St. Francis – Patron Saint of PTSD?

October 9, 2015

St Francis

At the recent Gathering on Mental Health and the Church I received an education in church history for which I was unprepared. Warren Kinghorn, a psychiatrist and professor at Duke University and the Duke Divinity School, and MAJ Jeff Matsler, a US Army Chaplain (Major) and bioethicist at the Walter Reed Military Medical Center in Washington made a case for St. Francis of Assisi as the patron saint of those suffering from Post Traumatic Stress Disorder.
These matters are discussed and debated at a much higher pay grade than mine, but as a lay person their arguments make a lot of sense.
Francesco Bernardone was the son of the richest merchant in Assisi, one of the wealthiest cities in Italy at the time. Born in 1181, Francis grew up a child of privilege. When he was 16, dreaming of glory and honor, he became one of the leaders of Assisi’s army in their war against Perugia, a city only 12 miles away.
Assisi and Perugia had been at odds for over 1,200 years dating back to the time of the Etruscans (Perugia) and Umbrii (Assisi), two of the ancient peoples of the central Italian peninsula. The rivalry had been renewed with the rise of the Holy Roman Empire in the north and of the Ghibelline city states of Italy. The Ghibellines loosely support the Emperor and their own economic interests versus the Guelphs, or supporters of the temporal authority of the Popes. This was compounded by the ancient rivalry between the two cities.
Francesco, as the son of the wealthiest merchant in a city of merchants, could afford the accoutrements of mounted warfare. Horses, armor, a groom, and a page were all signs of status in a city that did not recognize hereditary nobility. Assisi was proud of its independence and freedom. Francesco was a defender of that freedom.
Warfare was conducted during the warm months after the crops had been sown. So Francesco would mount up with his friends and a cohort of millers, fullers, tradesmen, peasants and others to skirmish with the Perugians and residents of other hilltop towns of Umbria. Neither side gained an advantage, but the blood spilled was plenty and Francesco learned the art and hardships of war.
In November of 1202, all of this changed. The merchants of Assisi had risen up and evicted many of the Perugian nobility living there and Perugia, with the support of Pope Innocent III was ready to strike back with a force three times the size of that of Assisi. The Pope had excommunicated the residents of Assisi and thus the rules of war did not apply.
At the battle of Collestrada (Ponte San Giovanni) the Perugians slaughtered the soldiers of Assisi. No quarter was given the excommunicates.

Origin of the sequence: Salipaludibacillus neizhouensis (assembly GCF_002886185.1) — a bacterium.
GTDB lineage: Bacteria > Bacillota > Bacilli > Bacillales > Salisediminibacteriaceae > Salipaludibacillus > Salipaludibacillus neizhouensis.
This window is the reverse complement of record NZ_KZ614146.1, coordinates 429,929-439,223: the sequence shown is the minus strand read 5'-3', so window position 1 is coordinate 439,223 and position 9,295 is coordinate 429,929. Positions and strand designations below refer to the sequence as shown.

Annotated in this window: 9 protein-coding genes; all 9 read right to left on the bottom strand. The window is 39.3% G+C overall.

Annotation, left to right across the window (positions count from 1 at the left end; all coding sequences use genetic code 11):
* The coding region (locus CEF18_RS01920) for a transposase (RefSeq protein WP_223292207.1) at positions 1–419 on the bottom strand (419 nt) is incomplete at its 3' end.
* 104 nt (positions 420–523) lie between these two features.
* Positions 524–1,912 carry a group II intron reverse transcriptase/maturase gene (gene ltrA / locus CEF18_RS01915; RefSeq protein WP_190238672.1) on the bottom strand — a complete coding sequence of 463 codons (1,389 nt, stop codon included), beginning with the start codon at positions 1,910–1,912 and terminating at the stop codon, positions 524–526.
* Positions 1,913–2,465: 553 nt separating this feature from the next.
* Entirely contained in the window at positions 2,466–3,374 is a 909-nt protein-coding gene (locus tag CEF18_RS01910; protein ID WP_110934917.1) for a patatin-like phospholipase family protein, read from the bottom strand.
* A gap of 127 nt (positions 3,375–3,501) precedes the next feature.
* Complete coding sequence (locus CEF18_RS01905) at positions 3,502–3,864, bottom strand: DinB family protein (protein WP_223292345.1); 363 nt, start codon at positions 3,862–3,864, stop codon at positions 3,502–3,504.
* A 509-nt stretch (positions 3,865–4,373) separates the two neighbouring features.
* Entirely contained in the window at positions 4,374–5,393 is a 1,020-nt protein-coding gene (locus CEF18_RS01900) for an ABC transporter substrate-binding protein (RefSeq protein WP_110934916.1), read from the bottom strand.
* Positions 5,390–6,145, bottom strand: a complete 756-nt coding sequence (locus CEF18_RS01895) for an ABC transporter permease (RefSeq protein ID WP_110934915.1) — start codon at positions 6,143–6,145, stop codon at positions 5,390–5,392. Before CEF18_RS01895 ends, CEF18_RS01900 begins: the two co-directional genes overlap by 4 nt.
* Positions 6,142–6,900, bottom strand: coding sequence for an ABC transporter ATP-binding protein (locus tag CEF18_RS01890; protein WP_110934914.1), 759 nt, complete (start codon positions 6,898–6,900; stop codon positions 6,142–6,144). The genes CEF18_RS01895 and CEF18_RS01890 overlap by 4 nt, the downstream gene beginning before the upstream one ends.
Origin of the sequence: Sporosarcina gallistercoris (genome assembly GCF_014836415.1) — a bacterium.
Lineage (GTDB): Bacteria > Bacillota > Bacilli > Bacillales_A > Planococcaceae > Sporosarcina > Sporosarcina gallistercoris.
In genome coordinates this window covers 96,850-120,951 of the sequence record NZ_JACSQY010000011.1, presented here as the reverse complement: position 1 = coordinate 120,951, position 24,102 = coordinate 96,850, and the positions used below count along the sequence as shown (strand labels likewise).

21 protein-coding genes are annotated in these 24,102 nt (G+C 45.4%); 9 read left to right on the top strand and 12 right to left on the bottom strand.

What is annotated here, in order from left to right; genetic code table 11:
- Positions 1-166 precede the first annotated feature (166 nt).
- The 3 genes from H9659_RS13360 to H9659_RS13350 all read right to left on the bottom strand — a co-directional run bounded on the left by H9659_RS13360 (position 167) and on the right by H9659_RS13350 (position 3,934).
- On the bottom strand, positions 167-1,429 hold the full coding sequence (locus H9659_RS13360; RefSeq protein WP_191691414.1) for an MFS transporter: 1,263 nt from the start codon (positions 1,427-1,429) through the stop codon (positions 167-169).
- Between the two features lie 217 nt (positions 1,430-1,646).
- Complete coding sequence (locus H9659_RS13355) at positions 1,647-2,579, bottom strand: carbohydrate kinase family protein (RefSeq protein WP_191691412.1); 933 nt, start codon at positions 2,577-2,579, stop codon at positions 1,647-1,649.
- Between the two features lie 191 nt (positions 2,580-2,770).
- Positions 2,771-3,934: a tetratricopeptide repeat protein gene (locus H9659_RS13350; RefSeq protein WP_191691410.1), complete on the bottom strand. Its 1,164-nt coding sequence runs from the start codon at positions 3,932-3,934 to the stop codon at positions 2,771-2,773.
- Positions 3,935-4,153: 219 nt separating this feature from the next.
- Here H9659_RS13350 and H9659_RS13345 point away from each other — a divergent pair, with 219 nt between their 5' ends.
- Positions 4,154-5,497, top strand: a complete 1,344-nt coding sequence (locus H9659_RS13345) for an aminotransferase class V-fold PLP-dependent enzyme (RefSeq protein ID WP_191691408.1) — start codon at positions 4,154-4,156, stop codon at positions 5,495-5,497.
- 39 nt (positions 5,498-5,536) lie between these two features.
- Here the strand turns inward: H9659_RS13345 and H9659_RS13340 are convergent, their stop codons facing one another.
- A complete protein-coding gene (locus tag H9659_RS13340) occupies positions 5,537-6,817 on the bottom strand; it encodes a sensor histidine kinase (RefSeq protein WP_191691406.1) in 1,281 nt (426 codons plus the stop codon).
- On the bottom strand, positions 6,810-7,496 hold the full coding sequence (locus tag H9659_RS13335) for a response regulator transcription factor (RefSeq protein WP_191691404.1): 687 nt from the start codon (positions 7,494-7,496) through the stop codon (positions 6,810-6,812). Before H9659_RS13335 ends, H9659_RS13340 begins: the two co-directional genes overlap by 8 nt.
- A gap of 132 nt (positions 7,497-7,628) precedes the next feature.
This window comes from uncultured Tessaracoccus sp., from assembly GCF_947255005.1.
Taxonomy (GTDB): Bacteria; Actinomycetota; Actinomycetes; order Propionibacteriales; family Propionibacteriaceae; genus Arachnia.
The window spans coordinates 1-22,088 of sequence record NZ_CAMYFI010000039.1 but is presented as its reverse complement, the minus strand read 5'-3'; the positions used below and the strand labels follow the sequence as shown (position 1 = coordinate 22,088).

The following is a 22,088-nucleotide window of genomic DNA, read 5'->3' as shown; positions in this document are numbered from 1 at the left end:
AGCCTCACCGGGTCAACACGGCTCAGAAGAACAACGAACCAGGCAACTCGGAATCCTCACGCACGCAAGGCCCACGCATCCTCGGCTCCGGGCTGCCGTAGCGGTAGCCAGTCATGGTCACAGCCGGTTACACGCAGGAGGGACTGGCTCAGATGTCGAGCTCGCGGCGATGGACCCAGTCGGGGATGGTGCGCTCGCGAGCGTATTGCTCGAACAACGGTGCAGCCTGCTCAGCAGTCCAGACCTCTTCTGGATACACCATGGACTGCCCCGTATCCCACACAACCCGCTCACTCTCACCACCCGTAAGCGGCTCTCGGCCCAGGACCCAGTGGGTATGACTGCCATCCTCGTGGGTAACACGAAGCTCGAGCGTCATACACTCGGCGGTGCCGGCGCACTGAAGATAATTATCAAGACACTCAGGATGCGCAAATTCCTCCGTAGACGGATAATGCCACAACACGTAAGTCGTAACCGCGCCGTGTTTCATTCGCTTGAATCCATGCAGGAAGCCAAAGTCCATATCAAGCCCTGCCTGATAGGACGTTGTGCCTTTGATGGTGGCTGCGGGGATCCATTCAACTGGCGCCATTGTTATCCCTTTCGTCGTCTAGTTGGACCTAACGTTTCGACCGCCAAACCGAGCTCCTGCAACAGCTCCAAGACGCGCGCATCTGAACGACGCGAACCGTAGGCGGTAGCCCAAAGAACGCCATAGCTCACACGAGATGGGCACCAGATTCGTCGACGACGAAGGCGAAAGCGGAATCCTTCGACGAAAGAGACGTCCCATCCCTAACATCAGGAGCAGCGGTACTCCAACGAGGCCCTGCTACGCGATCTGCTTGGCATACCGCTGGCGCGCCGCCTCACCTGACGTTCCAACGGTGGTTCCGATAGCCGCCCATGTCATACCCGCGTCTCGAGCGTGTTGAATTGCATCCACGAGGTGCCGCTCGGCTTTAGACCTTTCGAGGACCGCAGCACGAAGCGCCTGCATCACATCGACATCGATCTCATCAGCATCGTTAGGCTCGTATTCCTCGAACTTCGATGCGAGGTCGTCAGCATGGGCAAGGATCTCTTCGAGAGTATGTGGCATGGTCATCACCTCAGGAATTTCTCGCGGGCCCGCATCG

In medieval warfare killing was done up close using axes, swords, pikes, and arrows. The carnage would have been horrendous. Francesco, one of the few wearing knight’s armor, was captured for ransom and taken back to one of the worst dungeons in Perugia. He was held there and tortured for a year and released once a ransom was paid by his father.
He came home a living reminder of the loss of the war and deaths of 3,000 or more of his fellow citizens. Today, some of what he experienced would be called moral injury. His sense of shame and survivor’s guilt would have been strong.
Having seem the horror of battle and then the pit of despair and abandonment, Francesco‘s symptoms seem to closely resemble those of today’s veterans coming home from war. He stopped eating and sleeping. He drank to excess and lived on the edge of town in ruins and basements. He was mocked in the streets and considered mad. He did the unthinkable, kissing lepers on their wounds.
He went off to war again to fight under the Count of Brienne but made it only a few leagues before he gave his armor to an indigent soldier and returned home.
He wandered the villages and fields of Umbria in turmoil until one evening he entered a small, abandoned church. There the crucifix came alive and he was called to a life of faith.
As his reputation for holiness grew, other former soldiers were drawn to him. The called themselves the Knights Penitent. They sought to expiate their sins through labor and good works. They swore a vow of poverty. hands

And so the faith of Francis and his companions grew stronger and their faith helped them to heal themselves and others for the greater glory of God.
This may be the greatest gift of all for those suffering from PTSD. Knowing that over 800 years ago a young man badly damaged by war found meaning and peace from his terrible struggles and redemption through faith and good works. This too shall pass.

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